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European Champions Cup Saracens v Ulster: Gilroy sights set on Ulster bid to avoid double vision

By Michael Sadlier

The impact was as horrible as it looked and as Craig Gilroy was emptied into touch early on at Stade Ernest-Wallon his game was well and truly over with a fractured eye socket the outcome of his brief visit to Toulouse's home patch.

Not the ideal way to mark what became a tub-thumping European victory and certainly not how Gilroy wants to receive another pass from Franco van der Merwe.

"Franco has apologised profusely," Gilroy says of the hospital pass he received from the South African which ended up sidelining him for three weeks until his try-scoring return in last Sunday's dramatic win at Oyonnax.

"I could hear the ambulance and I think he could too," the 24-year-old adds with a fairly mischievous grin but he is only warming to the subject.

"It's the first time I've ever broken my eye socket though it's not the first time I've broken something in my face as I've broken my nose and my jaw before.

"It was a strange injury. I was still able to do some pretty intense training in the gym and speed work but," and the smile gets bigger for this, "I had to learn to sneeze through my mouth and I couldn't really blow my nose because if any air got in it could have made things messy.

"But apart from that it was grand," and, with that, it's definitely time to move on to the matter of taking on Saracens at Allianz Park tomorrow in the penultimate round of European pool games.

There's no disguising the importance of this clash as Ulster's realistic ambitions of escaping Pool One are likely to require something from this meeting.

And not forgetting the fact that not only did Sarries turn Ulster over with ease at the Kingspan back in November but they have also done for the province in, how could we forget, two previous European quarter-final meetings.

While 2013 and the following year now seem so distant for Gilroy, the memory of November's 27-9 bonus point defeat is still all too fresh in the Ireland international's mind.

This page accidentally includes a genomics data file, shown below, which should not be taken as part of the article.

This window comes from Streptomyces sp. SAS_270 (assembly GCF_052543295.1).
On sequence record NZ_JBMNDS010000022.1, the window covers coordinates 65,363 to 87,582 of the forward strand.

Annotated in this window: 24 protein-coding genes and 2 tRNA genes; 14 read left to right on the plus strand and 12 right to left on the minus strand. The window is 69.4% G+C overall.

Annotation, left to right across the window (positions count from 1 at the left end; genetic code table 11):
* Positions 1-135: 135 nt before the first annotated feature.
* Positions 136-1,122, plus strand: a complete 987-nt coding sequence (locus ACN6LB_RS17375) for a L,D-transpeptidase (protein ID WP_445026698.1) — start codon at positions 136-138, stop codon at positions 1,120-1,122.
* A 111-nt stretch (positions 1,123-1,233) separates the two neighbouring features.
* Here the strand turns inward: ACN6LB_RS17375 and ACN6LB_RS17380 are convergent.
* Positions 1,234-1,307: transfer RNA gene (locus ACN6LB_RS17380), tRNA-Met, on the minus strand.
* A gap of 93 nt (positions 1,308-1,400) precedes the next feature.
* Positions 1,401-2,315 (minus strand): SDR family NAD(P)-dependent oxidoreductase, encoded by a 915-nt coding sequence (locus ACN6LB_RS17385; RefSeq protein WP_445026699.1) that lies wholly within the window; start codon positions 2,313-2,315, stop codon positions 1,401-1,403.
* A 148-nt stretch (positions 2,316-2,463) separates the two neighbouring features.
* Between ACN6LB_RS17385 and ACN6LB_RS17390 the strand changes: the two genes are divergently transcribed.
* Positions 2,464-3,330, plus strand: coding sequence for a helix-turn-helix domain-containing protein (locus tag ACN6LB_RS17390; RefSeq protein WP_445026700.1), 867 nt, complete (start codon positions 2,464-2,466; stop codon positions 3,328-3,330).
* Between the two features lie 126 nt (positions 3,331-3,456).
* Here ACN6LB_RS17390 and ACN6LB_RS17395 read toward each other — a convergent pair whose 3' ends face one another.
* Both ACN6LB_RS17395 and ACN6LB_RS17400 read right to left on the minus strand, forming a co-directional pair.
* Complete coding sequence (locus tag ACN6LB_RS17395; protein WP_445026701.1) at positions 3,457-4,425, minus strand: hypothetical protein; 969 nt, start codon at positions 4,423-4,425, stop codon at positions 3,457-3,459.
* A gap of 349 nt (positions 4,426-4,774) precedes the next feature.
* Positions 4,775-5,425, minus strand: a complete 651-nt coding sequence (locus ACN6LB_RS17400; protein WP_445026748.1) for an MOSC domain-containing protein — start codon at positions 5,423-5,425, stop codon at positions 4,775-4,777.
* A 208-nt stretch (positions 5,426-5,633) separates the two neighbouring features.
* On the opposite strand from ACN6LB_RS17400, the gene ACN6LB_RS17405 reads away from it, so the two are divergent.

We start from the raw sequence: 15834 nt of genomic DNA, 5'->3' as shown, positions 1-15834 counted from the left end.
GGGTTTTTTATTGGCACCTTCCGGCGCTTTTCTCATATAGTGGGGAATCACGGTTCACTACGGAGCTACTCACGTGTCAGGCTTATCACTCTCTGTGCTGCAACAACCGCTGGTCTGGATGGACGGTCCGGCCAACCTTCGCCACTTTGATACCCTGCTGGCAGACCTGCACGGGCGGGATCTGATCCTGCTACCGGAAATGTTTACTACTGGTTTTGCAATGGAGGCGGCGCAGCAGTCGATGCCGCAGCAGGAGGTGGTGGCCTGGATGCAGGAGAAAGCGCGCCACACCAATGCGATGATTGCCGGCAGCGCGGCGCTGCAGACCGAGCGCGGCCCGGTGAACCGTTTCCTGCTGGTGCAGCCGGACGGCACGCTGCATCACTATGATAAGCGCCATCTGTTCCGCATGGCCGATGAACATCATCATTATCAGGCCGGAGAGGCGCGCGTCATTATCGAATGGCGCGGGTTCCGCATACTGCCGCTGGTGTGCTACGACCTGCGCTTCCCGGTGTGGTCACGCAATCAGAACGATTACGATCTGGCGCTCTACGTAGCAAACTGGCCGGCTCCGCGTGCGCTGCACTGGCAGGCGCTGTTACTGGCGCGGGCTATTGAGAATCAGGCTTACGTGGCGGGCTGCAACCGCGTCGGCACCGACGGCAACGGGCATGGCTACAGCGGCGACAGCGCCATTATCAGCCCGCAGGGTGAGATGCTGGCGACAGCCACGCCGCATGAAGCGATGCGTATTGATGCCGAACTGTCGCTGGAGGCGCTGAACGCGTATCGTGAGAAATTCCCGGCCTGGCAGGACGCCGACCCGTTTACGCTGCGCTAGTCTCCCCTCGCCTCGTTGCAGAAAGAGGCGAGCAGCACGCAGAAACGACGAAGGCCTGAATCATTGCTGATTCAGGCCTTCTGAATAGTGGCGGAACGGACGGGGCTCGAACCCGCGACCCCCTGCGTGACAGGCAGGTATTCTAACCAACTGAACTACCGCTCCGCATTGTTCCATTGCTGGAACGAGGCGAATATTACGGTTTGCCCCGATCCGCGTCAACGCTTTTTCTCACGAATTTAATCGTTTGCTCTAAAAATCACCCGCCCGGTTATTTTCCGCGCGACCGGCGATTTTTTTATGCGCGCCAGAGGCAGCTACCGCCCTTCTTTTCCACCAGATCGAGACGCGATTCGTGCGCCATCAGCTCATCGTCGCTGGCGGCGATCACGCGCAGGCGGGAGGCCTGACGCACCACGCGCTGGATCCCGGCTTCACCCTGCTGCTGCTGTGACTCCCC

"We were beaten off the park and it's something we've looked at fixing and trying to make right.

"We've grown as a team (since then) and I think it will be a very different game this weekend," Gilroy maintains.

Though Saracens don't really do many defeats - their first of the season was at Harlequins last weekend - and tend to be beaten even less on their artificial surface at Allianz Park, Gilroy again dismisses form as having too much of a bearing on what Ulster aim to do tomorrow.

"We can't look at that (Sarries defeat) too much but obviously they can be beaten," says Gilroy.

"But it's not about them, it's about us and what we'll bring and what we've prepared," he adds.

Les Kiss's side - who sit six behind unbeaten pool leaders Sarries - will be playing their second of an unusual three straight European games, while also performing for a second week on an artificial surface, but he reckons it's still a case of advantage Ulster.

"If anything I think it's set us up for them," Gilroy argues.

"There's actually less of a build-up because we've already played that first game so instead of Saracens away and Oyonnax at home we're already used to it (Europe), and playing on a 3G pitch, so we can take a lot of positives from that.

"That (special) atmosphere from the European games has already been built from last week so we'll take that on to Sarries."

So, propelled by their astonishing comeback from 23-0 down at Oyonnax, there is more than a hint being put out there that Ulster just might do something unexpected at Allianz Park.

"We turned it round well. We came together as a squad and we really needed a kick up the ass to be honest," says Gilroy who was deployed as full-back in Oyonnax but will now probably feature back on the wing tomorrow.

"It was a fantastic turnaround and performance," admits the six-times capped Ireland player before paying Mark McCall's Premiership title-holding side due homage.

"Saracens will be a different kettle of fish for us. They are one of the form teams in Europe and they're a very dangerous side wherever they play and we're going over there into their backyard," he says.

"But at the same time we have belief and confidence in ourselves at being able to go over there.

"Yes, it's a massive ask but we're not shying away from it."

Saracens should take heed and prepare for a battle royal.

Belfast Telegraph


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